The Holstein Association updates these estimates of genetic merit three times per year and publishes lists of high ranking animals. The Association has also created a formula to help breeders sort out animals which excel in many traits possessed by profitable cattle, known as the Total Performance Index (TPI). The TPI formula combines various health, conformation, and production traits, and is a common standard used to rank Holstein cattle. Animals ranking high for TPI values, or other important traits, are in demand as breeding stock.

There are a few other novel genetic traits an animal may possess which would increase their potential value, such as carrying the polled (naturally hornless) gene, or carrying the gene for red and white hair color. These traits are less common in the Holstein breed, thereby making animals which possess them (particularly if they also excel in other traits) more valuable.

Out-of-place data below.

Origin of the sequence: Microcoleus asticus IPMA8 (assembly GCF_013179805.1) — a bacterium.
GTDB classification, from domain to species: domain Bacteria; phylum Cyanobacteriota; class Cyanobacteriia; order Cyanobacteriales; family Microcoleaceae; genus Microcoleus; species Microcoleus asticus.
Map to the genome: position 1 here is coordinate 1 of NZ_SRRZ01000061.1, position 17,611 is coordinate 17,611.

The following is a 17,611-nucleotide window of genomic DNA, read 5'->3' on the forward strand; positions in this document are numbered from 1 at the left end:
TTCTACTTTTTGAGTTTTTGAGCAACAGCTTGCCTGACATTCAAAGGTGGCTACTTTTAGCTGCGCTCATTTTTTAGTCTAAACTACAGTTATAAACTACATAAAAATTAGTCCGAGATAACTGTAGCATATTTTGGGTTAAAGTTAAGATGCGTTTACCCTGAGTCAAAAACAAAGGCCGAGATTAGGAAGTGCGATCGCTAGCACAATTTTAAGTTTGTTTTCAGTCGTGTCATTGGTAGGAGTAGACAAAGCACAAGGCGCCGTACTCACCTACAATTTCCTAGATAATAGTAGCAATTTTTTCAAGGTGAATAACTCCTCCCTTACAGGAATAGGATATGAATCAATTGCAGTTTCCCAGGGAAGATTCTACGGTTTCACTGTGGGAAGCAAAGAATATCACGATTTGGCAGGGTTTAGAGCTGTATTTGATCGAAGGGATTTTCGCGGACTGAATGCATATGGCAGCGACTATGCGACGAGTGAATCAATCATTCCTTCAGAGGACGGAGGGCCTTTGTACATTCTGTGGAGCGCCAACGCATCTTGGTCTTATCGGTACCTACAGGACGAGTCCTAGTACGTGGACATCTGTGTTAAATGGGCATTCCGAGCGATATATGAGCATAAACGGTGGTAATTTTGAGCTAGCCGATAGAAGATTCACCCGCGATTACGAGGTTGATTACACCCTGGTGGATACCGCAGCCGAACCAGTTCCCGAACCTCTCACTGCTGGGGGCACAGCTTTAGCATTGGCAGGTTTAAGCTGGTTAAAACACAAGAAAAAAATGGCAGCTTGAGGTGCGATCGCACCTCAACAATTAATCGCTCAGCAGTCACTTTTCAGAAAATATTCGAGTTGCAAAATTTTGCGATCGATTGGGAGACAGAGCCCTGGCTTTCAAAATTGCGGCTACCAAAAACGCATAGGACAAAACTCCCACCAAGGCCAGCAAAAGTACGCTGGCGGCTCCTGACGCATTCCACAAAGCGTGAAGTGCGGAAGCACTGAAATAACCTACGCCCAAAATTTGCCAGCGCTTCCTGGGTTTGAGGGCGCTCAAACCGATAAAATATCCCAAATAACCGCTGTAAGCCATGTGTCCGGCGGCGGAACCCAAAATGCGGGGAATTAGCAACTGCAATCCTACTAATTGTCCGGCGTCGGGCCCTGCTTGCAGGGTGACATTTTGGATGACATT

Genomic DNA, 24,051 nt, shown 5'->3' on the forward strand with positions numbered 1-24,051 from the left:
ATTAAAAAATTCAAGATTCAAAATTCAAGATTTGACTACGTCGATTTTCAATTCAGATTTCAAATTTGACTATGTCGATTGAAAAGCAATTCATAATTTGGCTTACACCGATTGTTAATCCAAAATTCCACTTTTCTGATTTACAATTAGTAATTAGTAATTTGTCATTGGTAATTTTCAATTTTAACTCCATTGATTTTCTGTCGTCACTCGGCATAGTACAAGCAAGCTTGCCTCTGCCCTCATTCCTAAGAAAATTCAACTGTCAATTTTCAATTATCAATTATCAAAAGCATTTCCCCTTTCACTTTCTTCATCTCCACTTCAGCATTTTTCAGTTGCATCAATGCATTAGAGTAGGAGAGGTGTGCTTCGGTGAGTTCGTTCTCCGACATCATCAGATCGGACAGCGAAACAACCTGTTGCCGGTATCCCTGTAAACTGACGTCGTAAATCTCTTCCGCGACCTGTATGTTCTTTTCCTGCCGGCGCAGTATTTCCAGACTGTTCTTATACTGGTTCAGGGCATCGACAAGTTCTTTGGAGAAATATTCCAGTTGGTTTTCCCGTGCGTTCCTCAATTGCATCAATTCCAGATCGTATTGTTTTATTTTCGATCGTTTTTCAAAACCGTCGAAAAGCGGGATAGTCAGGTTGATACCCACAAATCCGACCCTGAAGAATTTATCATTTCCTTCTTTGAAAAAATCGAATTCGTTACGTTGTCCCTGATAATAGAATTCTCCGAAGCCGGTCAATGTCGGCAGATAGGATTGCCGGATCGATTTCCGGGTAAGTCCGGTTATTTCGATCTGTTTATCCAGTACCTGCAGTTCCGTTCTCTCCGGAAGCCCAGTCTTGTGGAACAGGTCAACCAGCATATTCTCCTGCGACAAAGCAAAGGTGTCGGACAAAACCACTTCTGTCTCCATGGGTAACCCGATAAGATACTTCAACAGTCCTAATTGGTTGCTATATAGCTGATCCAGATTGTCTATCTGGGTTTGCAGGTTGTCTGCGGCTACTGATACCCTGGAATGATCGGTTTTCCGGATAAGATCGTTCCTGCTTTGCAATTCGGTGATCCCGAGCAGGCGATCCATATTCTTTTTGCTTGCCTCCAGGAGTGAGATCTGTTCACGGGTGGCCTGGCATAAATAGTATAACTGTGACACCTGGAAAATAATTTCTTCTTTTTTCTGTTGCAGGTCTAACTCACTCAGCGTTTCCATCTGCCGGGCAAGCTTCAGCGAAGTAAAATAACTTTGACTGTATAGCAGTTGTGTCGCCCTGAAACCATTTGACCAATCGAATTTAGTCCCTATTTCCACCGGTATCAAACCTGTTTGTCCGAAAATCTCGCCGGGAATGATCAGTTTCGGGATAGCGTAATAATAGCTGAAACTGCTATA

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Understanding Pedigrees

Official Holstein Pedigree
A pedigree is a record of an animal’s ancestry. Official Holstein Pedigrees may only be issued by Holstein Association USA, combining a wealth of ancestry, performance and genetic information on a single page. While each animal is different, their information is all presented in the same format, making it easy to evaluate and compare animals.

Typical pedigrees include three generations of information on one page, including the animal, its sire and dam, and its paternal and maternal grandparents. Paternal information (related to the sire and his ancestors) is found on the top half of the pedigree, and maternal information (related to the dam and her ancestors) is found on the bottom half of the pedigree.

On an Official Holstein Pedigree, you will find:

  • Registration names and numbers for all animals on the pedigree
  • The birthdate of the animal
  • Information on the animal’s current owner
  • Estimates of genetic merit for all animals on the pedigree
  • Any current classification scores for all animals on the pedigree